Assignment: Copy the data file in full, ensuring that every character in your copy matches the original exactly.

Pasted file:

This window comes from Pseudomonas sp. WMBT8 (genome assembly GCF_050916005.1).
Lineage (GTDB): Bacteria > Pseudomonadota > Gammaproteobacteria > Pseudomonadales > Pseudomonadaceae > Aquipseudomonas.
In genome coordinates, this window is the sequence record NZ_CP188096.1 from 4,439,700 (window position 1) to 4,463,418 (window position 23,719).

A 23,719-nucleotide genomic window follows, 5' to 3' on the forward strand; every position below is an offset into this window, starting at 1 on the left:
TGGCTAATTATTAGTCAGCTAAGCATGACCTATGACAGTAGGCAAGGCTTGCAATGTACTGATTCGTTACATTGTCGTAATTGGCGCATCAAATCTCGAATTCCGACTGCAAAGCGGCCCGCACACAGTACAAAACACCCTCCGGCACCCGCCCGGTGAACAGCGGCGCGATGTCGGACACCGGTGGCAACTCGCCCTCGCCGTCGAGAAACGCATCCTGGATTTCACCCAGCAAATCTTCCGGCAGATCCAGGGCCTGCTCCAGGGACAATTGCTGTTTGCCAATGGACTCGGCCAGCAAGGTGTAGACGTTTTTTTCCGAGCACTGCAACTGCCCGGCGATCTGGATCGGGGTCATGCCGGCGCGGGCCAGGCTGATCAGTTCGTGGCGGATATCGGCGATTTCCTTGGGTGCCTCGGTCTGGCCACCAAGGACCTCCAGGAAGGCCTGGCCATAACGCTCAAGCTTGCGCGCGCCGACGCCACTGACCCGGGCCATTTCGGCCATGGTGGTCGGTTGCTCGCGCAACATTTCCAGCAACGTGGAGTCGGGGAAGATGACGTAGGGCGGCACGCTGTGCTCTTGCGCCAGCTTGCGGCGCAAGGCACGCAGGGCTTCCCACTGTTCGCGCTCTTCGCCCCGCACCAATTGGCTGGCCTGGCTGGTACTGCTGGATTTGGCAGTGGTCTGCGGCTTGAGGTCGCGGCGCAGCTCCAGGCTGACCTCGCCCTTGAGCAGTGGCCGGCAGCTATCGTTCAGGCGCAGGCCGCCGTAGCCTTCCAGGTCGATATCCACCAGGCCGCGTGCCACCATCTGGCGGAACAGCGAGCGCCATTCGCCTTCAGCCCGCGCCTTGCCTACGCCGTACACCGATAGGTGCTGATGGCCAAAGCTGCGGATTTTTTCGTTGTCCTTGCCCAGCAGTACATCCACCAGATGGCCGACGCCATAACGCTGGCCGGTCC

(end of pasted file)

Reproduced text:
This window comes from Pseudomonas sp. WMBT8 (genome assembly GCF_050916005.1).
Lineage (GTDB): Bacteria > Pseudomonadota > Gammaproteobacteria > Pseudomonadales > Pseudomonadaceae > Aquipseudomonas.
In genome coordinates, this window is the sequence record NZ_CP188096.1 from 4,439,700 (window position 1) to 4,463,418 (window position 23,719).

A 23,719-nucleotide genomic window follows, 5' to 3' on the forward strand; every position below is an offset into this window, starting at 1 on the left:
TGGCTAATTATTAGTCAGCTAAGCATGACCTATGACAGTAGGCAAGGCTTGCAATGTACTGATTCGTTACATTGTCGTAATTGGCGCATCAAATCTCGAATTCCGACTGCAAAGCGGCCCGCACACAGTACAAAACACCCTCCGGCACCCGCCCGGTGAACAGCGGCGCGATGTCGGACACCGGTGGCAACTCGCCCTCGCCGTCGAGAAACGCATCCTGGATTTCACCCAGCAAATCTTCCGGCAGATCCAGGGCCTGCTCCAGGGACAATTGCTGTTTGCCAATGGACTCGGCCAGCAAGGTGTAGACGTTTTTTTCCGAGCACTGCAACTGCCCGGCGATCTGGATCGGGGTCATGCCGGCGCGGGCCAGGCTGATCAGTTCGTGGCGGATATCGGCGATTTCCTTGGGTGCCTCGGTCTGGCCACCAAGGACCTCCAGGAAGGCCTGGCCATAACGCTCAAGCTTGCGCGCGCCGACGCCACTGACCCGGGCCATTTCGGCCATGGTGGTCGGTTGCTCGCGCAACATTTCCAGCAACGTGGAGTCGGGGAAGATGACGTAGGGCGGCACGCTGTGCTCTTGCGCCAGCTTGCGGCGCAAGGCACGCAGGGCTTCCCACTGTTCGCGCTCTTCGCCCCGCACCAATTGGCTGGCCTGGCTGGTACTGCTGGATTTGGCAGTGGTCTGCGGCTTGAGGTCGCGGCGCAGCTCCAGGCTGACCTCGCCCTTGAGCAGTGGCCGGCAGCTATCGTTCAGGCGCAGGCCGCCGTAGCCTTCCAGGTCGATATCCACCAGGCCGCGTGCCACCATCTGGCGGAACAGCGAGCGCCATTCGCCTTCAGCCCGCGCCTTGCCTACGCCGTACACCGATAGGTGCTGATGGCCAAAGCTGCGGATTTTTTCGTTGTCCTTGCCCAGCAGTACATCCACCAGATGGCCGACGCCATAACGCTGGCCGGTCC